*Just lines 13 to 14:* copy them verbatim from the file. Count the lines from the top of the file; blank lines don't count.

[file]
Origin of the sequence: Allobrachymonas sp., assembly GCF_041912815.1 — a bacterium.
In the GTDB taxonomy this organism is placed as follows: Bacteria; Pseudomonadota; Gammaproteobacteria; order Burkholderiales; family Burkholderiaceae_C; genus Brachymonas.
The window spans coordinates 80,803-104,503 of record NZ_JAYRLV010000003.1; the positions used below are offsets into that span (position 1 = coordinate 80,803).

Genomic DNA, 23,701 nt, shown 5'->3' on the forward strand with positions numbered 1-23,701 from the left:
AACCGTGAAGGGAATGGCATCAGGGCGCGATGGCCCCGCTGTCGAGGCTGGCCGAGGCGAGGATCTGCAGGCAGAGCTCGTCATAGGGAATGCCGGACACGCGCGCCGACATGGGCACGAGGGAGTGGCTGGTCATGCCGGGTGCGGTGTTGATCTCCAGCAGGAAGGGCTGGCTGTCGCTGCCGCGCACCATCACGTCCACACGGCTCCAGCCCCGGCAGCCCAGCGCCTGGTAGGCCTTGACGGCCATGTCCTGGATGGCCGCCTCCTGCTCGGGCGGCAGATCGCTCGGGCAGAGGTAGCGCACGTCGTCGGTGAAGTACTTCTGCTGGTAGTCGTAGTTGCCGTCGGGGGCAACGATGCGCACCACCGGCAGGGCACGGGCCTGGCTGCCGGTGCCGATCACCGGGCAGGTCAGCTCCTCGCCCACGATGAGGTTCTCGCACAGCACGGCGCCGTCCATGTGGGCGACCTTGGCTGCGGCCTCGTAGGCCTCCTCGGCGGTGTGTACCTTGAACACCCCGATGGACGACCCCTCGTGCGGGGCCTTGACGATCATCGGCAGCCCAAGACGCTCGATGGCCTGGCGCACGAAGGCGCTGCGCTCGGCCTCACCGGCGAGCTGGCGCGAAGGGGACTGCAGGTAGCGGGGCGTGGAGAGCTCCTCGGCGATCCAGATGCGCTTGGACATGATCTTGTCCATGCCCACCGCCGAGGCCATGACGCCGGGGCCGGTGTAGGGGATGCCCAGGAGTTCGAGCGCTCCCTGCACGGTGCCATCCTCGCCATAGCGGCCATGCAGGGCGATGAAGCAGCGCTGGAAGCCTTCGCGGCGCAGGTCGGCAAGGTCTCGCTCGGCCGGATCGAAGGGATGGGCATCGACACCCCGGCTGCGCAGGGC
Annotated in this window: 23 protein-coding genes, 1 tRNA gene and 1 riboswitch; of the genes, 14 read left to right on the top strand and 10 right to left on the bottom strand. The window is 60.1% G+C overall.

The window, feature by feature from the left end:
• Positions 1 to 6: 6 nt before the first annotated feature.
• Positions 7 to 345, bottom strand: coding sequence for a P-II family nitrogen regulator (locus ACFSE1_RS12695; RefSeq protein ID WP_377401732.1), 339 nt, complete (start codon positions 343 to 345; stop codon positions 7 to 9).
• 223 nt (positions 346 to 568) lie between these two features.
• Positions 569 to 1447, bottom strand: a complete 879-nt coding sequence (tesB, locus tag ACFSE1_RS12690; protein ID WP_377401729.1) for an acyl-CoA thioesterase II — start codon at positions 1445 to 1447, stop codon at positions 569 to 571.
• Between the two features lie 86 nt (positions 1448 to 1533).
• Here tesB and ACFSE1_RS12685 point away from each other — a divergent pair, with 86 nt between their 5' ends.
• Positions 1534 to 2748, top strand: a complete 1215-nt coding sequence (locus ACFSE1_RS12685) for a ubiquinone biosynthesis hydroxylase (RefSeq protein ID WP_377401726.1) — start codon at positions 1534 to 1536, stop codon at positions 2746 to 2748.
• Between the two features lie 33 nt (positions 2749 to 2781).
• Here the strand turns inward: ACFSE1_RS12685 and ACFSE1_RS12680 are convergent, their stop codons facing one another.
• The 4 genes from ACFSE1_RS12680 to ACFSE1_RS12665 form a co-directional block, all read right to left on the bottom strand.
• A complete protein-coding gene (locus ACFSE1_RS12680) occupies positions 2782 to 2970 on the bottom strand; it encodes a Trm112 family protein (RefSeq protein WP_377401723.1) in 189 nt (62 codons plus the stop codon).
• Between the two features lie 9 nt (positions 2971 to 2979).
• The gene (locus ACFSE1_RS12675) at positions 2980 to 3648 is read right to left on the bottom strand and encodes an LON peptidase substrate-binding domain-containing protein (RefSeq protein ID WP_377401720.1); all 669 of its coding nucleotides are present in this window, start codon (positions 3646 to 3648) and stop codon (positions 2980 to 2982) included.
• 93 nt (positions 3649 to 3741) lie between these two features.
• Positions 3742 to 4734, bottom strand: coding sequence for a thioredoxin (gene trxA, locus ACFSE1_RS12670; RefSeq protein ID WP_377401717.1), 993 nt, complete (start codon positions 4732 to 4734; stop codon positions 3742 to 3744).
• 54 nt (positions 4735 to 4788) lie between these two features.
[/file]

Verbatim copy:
• Here tesB and ACFSE1_RS12685 point away from each other — a divergent pair, with 86 nt between their 5' ends.
• Positions 1534 to 2748, top strand: a complete 1215-nt coding sequence (locus ACFSE1_RS12685) for a ubiquinone biosynthesis hydroxylase (RefSeq protein ID WP_377401726.1) — start codon at positions 1534 to 1536, stop codon at positions 2746 to 2748.